Dropcam, the popular video monitoring camera, bills itself as “super simple security.” But a pair of researchers plan to show at the Defcon hacking conference later this week how a Dropcam could be a weak point.
Patrick Wardle and Colby Moore, both of whom work for security firm Synack, tore apart a $200 Dropcam and figured out how its software works.
They found several vulnerabilities, none of which granted the holy grail of remote online access, but say their examination portends security problems because of the increasing pervasiveness of Internet-connected embedded devices, often referred to as the “Internet of things.”
Google already has a strong stake in the Internet of things and devices for home automation. It owns Nest Communications, which makes Internet-connected thermostats and smoke detectors. Nest acquired Dropcam in June.
Embedded devices usually don’t run security software, and it’s very difficult “for consumers to vet the integrity of the devices,” said Moore, a security research engineer, in a phone interview.
“People don’t realize they are basically mini-computers,” he said.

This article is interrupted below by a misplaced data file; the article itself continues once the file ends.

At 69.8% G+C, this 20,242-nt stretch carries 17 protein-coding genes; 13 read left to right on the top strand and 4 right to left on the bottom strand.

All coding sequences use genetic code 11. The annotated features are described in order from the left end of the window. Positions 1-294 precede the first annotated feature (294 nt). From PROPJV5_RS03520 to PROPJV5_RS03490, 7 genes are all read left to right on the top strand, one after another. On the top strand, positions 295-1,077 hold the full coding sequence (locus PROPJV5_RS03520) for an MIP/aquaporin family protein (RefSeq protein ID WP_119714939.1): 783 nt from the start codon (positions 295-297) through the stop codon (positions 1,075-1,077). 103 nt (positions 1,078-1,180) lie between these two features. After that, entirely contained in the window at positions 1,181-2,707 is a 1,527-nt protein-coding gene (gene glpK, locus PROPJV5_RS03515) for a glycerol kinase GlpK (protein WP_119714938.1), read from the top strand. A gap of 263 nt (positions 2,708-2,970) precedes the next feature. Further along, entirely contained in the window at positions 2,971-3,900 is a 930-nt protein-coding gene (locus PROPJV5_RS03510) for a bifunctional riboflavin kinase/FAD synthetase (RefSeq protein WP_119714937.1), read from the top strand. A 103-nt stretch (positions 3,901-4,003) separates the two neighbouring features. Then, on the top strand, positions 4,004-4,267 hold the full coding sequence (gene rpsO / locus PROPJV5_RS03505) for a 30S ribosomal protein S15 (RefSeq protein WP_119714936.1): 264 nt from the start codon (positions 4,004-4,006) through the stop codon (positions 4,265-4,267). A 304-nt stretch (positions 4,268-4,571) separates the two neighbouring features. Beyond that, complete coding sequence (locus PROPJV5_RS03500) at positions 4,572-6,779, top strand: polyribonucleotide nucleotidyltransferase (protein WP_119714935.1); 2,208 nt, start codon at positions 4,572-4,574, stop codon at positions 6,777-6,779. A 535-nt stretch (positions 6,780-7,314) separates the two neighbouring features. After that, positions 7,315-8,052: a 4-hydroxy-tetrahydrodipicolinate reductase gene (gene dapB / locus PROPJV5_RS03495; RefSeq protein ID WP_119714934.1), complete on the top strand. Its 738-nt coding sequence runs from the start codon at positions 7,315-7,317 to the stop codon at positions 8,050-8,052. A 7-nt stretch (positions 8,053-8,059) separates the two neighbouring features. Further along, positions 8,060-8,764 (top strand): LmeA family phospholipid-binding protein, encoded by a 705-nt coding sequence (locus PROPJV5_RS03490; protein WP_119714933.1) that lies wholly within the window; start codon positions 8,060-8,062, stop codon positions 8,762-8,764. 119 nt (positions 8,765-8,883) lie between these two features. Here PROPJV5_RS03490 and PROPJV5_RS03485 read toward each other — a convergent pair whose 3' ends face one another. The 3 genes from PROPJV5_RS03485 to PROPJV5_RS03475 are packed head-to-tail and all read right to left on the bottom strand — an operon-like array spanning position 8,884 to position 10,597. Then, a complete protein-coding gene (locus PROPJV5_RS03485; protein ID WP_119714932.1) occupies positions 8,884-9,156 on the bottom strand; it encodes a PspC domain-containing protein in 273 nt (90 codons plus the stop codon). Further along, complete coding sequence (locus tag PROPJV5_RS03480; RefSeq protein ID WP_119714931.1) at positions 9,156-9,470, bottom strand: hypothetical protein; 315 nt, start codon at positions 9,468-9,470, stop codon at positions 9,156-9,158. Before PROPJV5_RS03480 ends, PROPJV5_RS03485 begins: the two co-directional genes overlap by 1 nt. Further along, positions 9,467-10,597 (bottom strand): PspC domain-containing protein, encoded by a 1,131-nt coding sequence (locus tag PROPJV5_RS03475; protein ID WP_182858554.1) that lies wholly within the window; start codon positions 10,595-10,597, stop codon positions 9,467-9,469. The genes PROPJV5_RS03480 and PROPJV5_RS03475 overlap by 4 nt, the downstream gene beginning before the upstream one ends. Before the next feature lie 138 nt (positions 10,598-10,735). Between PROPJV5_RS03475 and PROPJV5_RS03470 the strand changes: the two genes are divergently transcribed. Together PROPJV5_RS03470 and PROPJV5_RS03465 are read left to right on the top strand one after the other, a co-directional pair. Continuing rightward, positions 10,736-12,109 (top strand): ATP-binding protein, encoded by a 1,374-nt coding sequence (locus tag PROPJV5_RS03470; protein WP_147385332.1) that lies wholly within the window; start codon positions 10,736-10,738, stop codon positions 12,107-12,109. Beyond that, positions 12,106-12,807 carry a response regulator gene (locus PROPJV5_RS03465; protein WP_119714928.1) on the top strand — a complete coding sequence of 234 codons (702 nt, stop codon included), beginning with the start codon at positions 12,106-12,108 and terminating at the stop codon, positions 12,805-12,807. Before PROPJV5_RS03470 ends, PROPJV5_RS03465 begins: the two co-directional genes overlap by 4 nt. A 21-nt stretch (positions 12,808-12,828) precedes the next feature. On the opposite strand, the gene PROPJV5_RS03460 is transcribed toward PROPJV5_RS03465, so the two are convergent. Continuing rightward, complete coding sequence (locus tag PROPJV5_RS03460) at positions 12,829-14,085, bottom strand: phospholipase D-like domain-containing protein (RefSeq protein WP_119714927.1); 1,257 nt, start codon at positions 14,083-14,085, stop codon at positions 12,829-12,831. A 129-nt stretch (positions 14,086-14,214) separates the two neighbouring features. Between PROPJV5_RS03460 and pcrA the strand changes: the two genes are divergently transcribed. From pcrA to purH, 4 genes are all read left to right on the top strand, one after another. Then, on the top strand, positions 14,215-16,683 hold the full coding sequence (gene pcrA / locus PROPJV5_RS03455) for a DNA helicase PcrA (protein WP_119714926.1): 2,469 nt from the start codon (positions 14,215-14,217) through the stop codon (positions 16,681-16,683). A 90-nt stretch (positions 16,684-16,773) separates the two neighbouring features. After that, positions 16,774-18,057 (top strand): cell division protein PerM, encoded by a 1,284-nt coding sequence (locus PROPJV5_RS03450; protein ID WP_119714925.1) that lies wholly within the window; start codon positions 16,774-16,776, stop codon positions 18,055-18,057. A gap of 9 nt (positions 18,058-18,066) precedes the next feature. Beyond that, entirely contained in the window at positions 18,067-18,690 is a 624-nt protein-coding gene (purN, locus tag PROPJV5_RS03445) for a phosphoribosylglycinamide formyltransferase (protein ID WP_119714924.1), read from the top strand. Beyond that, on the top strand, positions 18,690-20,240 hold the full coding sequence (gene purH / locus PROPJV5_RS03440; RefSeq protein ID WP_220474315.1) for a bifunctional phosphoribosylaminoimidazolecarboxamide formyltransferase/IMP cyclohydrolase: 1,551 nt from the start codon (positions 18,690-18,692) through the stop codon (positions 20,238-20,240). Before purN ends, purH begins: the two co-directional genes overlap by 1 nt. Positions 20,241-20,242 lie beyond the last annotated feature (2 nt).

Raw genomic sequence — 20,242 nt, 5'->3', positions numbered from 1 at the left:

Dropcam sells subscription plans for online video storage. When someone wants to view the video, the service verifies a digital certificate shipped on a Dropcam in order to grant access.
Moore and Wardle plucked the private and public SSL (Secure Sockets Layer) certificates from the Dropcam they analyzed. With those in hand, it would be possible for them to view videos a person has stored or upload their own videos that would appear to have come from a specific Dropcam.
“It would allow an attacker to basically hijack or take over the video stream,” Wardle said.
In an email statement, a Nest spokeswoman said such an attack would require physical access to a Dropcam.
“The Synack folks were not able to remotely compromise any of our cameras—only ones they had physical access to,” wrote spokeswoman Kate Brinks. “This is not a unique problem.”
But it’s not far fetched that an attacker could buy a Dropcam and give it as a gift to someone, essentially a Trojan horse attack that opens up their video to monitoring.